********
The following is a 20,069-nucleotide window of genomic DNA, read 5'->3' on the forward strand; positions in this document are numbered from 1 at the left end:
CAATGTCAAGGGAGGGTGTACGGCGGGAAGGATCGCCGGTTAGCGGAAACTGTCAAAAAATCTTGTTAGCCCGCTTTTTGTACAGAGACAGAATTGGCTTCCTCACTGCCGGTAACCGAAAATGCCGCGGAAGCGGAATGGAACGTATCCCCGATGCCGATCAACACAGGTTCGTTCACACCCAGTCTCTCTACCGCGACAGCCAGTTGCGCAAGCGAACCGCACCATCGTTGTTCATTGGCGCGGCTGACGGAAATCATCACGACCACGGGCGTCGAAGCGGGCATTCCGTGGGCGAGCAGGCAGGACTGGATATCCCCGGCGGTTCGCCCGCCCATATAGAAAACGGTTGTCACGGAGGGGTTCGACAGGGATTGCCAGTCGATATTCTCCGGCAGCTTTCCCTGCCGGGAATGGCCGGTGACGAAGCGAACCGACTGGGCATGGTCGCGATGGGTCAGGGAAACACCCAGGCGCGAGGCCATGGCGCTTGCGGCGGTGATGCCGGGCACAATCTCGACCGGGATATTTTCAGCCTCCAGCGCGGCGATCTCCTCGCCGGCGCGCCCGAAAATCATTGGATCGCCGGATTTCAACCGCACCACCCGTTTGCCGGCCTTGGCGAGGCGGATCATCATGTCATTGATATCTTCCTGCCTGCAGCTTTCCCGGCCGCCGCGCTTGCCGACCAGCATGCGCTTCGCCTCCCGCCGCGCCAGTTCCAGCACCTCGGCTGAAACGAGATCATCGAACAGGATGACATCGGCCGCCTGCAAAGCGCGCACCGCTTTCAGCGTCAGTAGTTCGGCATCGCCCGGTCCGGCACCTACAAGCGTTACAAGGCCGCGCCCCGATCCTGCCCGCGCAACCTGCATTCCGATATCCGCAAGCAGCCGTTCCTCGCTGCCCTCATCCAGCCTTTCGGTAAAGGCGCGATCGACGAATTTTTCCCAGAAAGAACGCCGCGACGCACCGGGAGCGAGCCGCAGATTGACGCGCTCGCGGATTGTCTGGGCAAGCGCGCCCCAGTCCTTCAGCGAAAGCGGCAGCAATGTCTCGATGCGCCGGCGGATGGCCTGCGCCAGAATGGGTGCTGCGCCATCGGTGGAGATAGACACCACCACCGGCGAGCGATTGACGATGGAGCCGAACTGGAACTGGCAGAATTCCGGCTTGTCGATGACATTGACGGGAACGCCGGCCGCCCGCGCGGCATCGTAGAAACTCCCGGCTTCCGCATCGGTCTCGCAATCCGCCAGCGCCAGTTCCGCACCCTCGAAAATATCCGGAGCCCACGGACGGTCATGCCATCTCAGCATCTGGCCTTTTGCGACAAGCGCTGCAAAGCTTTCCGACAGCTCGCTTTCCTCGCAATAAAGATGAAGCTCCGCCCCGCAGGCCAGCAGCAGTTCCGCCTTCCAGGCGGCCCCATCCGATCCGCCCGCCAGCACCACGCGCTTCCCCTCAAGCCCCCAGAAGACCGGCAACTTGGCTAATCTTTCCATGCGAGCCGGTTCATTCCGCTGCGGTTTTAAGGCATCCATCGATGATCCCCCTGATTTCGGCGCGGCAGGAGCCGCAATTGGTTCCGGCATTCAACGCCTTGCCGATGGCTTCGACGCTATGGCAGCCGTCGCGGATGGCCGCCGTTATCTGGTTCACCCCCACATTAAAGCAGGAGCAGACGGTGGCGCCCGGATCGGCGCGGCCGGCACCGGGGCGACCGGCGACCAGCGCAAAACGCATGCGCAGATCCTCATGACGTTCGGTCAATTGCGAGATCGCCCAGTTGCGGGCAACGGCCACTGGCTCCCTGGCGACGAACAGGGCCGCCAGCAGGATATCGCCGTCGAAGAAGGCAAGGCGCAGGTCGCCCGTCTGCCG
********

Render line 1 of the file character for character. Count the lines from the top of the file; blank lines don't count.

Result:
The following is a 20,069-nucleotide window of genomic DNA, read 5'->3' on the forward strand; positions in this document are numbered from 1 at the left end: